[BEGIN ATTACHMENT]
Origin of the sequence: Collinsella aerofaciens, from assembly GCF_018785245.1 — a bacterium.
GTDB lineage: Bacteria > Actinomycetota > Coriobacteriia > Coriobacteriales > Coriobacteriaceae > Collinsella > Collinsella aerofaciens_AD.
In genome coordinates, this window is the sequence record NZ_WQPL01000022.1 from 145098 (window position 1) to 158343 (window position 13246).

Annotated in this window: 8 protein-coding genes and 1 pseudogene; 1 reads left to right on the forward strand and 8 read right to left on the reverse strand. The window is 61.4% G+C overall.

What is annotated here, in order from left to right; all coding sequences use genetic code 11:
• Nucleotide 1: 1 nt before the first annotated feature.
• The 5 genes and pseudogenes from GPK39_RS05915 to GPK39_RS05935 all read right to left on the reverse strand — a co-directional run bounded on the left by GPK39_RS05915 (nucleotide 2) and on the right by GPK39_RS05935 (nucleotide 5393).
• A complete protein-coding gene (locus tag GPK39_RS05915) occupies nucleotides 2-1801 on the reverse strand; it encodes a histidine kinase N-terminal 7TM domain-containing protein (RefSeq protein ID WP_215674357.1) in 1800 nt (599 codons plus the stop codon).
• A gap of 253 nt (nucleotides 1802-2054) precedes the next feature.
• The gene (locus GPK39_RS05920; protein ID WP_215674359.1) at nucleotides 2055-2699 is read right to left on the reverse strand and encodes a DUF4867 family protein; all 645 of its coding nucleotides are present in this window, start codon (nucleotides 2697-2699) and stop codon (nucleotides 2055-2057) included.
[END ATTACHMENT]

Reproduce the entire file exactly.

Origin of the sequence: Collinsella aerofaciens, from assembly GCF_018785245.1 — a bacterium.
GTDB lineage: Bacteria > Actinomycetota > Coriobacteriia > Coriobacteriales > Coriobacteriaceae > Collinsella > Collinsella aerofaciens_AD.
In genome coordinates, this window is the sequence record NZ_WQPL01000022.1 from 145098 (window position 1) to 158343 (window position 13246).

Annotated in this window: 8 protein-coding genes and 1 pseudogene; 1 reads left to right on the forward strand and 8 read right to left on the reverse strand. The window is 61.4% G+C overall.

What is annotated here, in order from left to right; all coding sequences use genetic code 11:
• Nucleotide 1: 1 nt before the first annotated feature.
• The 5 genes and pseudogenes from GPK39_RS05915 to GPK39_RS05935 all read right to left on the reverse strand — a co-directional run bounded on the left by GPK39_RS05915 (nucleotide 2) and on the right by GPK39_RS05935 (nucleotide 5393).
• A complete protein-coding gene (locus tag GPK39_RS05915) occupies nucleotides 2-1801 on the reverse strand; it encodes a histidine kinase N-terminal 7TM domain-containing protein (RefSeq protein ID WP_215674357.1) in 1800 nt (599 codons plus the stop codon).
• A gap of 253 nt (nucleotides 1802-2054) precedes the next feature.
• The gene (locus GPK39_RS05920; protein ID WP_215674359.1) at nucleotides 2055-2699 is read right to left on the reverse strand and encodes a DUF4867 family protein; all 645 of its coding nucleotides are present in this window, start codon (nucleotides 2697-2699) and stop codon (nucleotides 2055-2057) included.